- William Harrison
- Ulysses S. Grant
- Rutherford B. Hayes
- James Garfield
- Benjamin Harrison
- William McKinley
- Howard Taft
- Warren Harding
What I did not learn in school was these eight men were involved in some of the weirdest stories in United States’ history. Of the eight men, two were assassinated, one died under suspicious circumstances, two lost the popular vote and were selected president (one in a scandal much larger than the 2000 Gore-Bush election) and one was the first president to die in office.
Here is a look at Ohio’s first offering for U.S. President.
Besides having the dubious honor of being the first president to die in office, Harrison also has the shortest presidential term: 30 days, 12 hours, and 30 minutes.
Most historians peg his death — ruled pneumonia by his doctors — as being caused by his two-hour long March 4 inaugural address which took place in rainy and cold weather. He was 68 — and at the time — the oldest elected president. However, some disagree that the weather caused Harrison’s death because he did not become ill until nearly three weeks after the speech. These scientists theorize his death may have been associated with the human sewage that festered near the White House.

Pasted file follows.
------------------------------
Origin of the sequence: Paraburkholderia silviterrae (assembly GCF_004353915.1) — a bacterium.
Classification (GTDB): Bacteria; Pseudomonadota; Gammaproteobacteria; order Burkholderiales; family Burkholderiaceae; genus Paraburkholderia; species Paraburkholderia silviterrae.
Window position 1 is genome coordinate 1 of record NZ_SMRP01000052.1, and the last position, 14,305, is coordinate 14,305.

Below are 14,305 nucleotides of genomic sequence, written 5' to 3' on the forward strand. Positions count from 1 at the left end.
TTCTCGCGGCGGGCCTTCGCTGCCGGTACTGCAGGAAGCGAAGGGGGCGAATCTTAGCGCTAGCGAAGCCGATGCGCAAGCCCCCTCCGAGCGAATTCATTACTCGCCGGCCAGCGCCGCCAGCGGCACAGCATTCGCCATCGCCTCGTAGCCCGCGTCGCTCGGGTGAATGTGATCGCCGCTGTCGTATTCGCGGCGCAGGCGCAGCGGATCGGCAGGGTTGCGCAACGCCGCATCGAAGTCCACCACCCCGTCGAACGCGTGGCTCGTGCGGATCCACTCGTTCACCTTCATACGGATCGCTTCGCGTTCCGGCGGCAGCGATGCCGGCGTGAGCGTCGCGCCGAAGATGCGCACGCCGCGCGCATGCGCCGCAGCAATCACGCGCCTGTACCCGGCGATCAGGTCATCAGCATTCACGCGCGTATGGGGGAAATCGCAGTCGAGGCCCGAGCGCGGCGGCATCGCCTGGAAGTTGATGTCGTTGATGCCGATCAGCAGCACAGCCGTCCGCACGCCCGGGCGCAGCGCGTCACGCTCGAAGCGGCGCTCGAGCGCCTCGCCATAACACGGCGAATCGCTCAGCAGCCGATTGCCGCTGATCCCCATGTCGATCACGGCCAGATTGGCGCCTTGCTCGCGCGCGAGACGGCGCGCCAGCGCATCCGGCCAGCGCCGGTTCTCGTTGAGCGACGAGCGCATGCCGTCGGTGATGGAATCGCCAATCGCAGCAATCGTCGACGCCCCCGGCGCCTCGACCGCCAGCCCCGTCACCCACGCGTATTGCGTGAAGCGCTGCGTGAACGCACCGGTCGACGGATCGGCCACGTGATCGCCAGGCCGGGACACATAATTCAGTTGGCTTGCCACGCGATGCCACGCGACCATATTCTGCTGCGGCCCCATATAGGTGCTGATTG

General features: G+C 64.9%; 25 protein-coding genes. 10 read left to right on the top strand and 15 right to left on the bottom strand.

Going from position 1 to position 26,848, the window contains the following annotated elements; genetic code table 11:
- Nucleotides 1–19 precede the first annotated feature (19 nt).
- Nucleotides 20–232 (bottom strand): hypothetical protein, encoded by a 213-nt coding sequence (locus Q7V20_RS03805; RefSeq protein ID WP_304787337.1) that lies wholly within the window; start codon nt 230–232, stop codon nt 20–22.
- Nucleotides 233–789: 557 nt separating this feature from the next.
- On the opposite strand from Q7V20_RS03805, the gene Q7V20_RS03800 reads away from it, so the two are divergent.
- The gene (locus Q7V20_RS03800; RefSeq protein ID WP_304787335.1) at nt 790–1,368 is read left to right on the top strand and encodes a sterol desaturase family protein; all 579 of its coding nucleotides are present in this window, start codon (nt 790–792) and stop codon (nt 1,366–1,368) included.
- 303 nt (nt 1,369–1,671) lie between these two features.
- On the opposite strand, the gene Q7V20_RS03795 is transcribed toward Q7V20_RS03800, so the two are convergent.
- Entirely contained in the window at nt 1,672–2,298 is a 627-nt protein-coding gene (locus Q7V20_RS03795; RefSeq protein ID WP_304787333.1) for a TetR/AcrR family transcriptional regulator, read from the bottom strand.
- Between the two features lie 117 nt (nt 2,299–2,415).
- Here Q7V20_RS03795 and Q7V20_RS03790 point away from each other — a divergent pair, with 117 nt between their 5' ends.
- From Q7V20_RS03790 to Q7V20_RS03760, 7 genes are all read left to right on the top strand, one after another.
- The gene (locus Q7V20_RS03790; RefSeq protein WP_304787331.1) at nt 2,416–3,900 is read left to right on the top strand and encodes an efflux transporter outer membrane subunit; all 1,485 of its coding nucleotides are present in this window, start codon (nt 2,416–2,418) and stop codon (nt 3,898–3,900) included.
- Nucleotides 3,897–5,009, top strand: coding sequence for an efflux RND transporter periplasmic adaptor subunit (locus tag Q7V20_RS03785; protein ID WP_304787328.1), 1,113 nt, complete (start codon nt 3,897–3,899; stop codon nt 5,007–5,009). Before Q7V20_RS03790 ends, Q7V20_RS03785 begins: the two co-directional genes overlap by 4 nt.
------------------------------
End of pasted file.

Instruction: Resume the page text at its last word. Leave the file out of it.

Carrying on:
That field of human excrement would have been a breeding ground for two deadly bacteria, Salmonella typhi and S. paratyphi, the causes of typhoid and paratyphoid fever — also known as enteric fever, for their devastating effect on the gastrointestinal system.
Once he became ill, though, he died nine days later.
Despite such a short presidency, Harrison is credited with several ‘firsts,’ including:
- Having the first modern presidential campaign. He successfully created the image of a common working class man (he was wealthy and his father was governor) during the 1840 presidential campaign — an image other politicians have successfully used and re-used.
- Being the first sitting president to be photographed.
- Being the first Whig to be elected president.
Upon Harrison’s death, the concept of how to deal with a vacancy in the office of president was tested. This was because neither the Constitution nor the 12th Amendment stated whether the vice president was named President or simply filled in as acting president until an election. Tyler took on the role of president establishing the precedent used today.
Harrison’s grandson Benjamin, also an Ohioan, was the 23rd U.S. president. Benjamin was elected to only one term.